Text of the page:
In such a display device, known from U.S. Pat. No. 5,801,885, the lens is provided with a semi-transparent reflective layer on the side facing the light modulation panel and on the side remote from the light modulation panel. Moreover, the first ¼λ layer is situated between the semi-transparent reflective layer which is situated on a side of the lens facing the light modulation panel and on the side of the lens remote from the light modulation panel.

Moreover, the display device as described in U.S. Pat. No. 5,801,885 is provided with at least a second lens.

A light modulation beam coming from the light modulation panel and to be imaged on the eye is passed by the first semi-transparent reflective layer, reflected by the second semi-transparent reflective layer to the first semi-transparent reflective layer, subsequently also reflected by the first semi-transparent reflective layer and ultimately passed by the second semi-transparent reflective layer.

Whenever the light beam impinges upon a semi-transparent reflective layer, half of the light beam is passed or reflected in an unwanted direction. Since the light beam between the light modulation panel and the eye meets a semi-transparent reflective layer four times, only (½)4×{fraction (1/16)} light beam of the original light beam coming from the light modulation panel can reach the eye.

It is an object of the invention to provide a display device having an improved light output, which display device can be given a light weight and a thin form in a relatively simple manner.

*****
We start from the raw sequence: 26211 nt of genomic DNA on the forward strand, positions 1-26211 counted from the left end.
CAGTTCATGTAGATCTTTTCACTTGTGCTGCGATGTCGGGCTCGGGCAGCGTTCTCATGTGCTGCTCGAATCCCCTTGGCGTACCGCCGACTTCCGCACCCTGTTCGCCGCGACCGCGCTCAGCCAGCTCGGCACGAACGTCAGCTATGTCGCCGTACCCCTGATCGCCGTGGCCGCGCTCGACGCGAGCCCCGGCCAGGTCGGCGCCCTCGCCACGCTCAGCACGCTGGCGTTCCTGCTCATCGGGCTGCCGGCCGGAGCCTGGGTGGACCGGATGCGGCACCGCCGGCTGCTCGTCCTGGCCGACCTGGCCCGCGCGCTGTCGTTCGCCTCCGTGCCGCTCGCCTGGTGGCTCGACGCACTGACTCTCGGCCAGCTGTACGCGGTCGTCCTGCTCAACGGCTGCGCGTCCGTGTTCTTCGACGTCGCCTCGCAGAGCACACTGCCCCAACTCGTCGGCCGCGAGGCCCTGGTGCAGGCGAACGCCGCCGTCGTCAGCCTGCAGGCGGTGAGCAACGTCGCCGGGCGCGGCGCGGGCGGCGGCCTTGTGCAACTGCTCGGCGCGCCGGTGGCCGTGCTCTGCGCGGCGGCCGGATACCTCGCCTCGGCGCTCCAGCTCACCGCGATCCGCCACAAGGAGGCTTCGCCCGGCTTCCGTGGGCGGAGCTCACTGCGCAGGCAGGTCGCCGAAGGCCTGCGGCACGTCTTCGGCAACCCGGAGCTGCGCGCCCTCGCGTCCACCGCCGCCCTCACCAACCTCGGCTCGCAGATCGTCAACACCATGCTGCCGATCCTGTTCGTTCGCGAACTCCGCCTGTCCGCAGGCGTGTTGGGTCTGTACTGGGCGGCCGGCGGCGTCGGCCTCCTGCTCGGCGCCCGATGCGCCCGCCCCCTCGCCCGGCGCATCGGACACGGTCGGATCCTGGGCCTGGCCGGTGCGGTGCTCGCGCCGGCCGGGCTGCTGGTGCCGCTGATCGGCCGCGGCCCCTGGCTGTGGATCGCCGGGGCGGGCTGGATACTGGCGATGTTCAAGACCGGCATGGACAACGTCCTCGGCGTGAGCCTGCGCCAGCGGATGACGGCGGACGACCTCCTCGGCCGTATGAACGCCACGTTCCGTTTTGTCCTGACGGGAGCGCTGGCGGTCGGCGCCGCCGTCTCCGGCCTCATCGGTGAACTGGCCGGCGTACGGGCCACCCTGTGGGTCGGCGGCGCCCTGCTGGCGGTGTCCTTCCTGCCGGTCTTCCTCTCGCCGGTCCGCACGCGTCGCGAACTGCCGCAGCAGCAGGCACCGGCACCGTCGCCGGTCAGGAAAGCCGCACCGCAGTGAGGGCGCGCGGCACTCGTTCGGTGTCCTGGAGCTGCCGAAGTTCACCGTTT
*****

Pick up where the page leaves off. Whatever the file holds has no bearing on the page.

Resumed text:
In the display device according to the invention, this object is achieved in that the first ¼λ layer is situated between the first polarization layer and the semi-transparent reflective layer, while the second polarization layer is a reflective polarization layer.

Since the second polarization layer is a reflective polarization layer, either full reflection or full passage of the light beam occurs on this surface. In the display device according to the invention, only a single semi-transparent reflective layer is necessary due to the reflective polarization layer. The first ¼λ layer is to be situated between the first polarization layer and the semi-transparent reflective layer when using a reflective polarization layer.

A light beam coming from the light modulation panel passes through the first semi-transparent reflective layer, reflects on the reflective polarization layer, reflects again on the semi-transparent reflective layer and subsequently passes through the second reflective polarization layer. This means that the light beam impinges upon the semi-transparent reflective layer twice so that (½)2×¼ of the original light beam coming, from the light modulation panel can reach the eye. Consequently, the light output of the display device according to the invention is four times better than that of the display device known from U.S. Pat. No. 5,801,885.

An embodiment of the display device according to the invention is characterized in that the polarization layer and the ¼λ layers are planar.

By giving the polarization layers and the ¼λ layers a planar form, the display device according to the invention can easily be made from foils.

A further embodiment of the display device according to the invention is characterized in that a hologram is situated in front of the lens.